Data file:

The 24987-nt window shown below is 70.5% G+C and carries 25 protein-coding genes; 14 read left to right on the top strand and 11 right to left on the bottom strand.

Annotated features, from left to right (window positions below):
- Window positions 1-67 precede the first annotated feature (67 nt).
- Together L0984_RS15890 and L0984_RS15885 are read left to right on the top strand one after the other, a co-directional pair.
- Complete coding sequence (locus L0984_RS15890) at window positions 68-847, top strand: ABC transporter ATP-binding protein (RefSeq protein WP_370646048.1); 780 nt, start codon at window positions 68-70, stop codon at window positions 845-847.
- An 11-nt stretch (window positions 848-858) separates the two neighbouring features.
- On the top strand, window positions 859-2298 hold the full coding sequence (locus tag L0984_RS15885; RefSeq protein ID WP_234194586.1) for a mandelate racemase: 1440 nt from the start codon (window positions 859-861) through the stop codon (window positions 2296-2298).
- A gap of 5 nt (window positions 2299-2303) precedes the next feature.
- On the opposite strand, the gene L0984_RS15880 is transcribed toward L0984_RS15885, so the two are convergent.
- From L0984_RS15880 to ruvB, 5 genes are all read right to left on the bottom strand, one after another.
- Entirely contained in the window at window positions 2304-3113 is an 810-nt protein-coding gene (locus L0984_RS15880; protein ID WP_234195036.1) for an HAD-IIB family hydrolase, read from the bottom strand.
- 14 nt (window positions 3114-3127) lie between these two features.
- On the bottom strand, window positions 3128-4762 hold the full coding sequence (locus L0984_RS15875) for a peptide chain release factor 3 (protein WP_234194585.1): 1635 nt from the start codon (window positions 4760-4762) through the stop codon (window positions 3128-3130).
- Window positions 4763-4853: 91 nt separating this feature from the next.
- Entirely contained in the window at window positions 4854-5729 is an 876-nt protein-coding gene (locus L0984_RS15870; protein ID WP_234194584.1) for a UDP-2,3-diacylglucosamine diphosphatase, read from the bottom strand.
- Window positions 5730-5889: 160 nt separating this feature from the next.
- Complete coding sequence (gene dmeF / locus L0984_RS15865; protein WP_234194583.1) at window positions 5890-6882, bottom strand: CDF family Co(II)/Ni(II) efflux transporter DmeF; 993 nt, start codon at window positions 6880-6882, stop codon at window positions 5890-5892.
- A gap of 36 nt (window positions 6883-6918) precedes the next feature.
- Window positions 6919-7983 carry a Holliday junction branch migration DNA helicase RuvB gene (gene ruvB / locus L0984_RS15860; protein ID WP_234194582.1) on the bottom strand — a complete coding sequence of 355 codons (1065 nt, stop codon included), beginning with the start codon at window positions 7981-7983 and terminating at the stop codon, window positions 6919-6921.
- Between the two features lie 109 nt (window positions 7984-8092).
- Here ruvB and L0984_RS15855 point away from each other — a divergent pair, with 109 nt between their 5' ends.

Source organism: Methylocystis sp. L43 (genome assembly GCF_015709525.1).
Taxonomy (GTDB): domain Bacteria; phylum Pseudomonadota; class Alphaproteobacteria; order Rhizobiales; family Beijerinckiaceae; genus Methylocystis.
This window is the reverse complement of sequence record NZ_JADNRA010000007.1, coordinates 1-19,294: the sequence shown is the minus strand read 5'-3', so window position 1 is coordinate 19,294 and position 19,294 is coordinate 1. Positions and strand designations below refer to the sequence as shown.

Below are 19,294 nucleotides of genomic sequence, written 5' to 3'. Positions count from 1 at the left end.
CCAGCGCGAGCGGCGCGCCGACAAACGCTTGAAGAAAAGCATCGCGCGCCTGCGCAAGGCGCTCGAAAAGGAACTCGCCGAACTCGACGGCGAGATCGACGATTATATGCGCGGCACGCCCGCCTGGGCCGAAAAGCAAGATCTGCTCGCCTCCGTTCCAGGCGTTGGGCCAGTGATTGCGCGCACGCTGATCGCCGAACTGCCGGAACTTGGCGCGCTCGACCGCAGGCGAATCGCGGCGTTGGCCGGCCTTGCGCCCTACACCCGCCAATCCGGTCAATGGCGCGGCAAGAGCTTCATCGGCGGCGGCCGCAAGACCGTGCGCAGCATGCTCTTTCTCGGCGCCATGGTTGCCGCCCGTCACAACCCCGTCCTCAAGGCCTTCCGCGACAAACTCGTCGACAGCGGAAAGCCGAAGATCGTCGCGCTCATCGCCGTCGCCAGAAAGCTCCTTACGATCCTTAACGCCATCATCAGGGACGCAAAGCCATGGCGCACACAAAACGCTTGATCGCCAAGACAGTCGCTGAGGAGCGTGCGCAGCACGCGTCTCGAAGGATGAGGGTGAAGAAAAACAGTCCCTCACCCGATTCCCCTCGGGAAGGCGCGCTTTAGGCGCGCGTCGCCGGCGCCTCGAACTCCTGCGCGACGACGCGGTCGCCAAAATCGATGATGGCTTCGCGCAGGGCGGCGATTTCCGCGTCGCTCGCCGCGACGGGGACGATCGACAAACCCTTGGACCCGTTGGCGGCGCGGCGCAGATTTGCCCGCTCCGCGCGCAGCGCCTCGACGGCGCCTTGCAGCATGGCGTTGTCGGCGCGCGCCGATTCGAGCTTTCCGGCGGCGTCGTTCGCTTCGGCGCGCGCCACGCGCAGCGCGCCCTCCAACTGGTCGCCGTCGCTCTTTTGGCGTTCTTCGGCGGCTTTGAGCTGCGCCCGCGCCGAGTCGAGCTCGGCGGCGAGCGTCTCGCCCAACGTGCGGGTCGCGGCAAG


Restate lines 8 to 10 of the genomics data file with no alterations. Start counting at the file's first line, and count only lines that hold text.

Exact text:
- A gap of 5 nt (window positions 2299-2303) precedes the next feature.
- On the opposite strand, the gene L0984_RS15880 is transcribed toward L0984_RS15885, so the two are convergent.
- From L0984_RS15880 to ruvB, 5 genes are all read right to left on the bottom strand, one after another.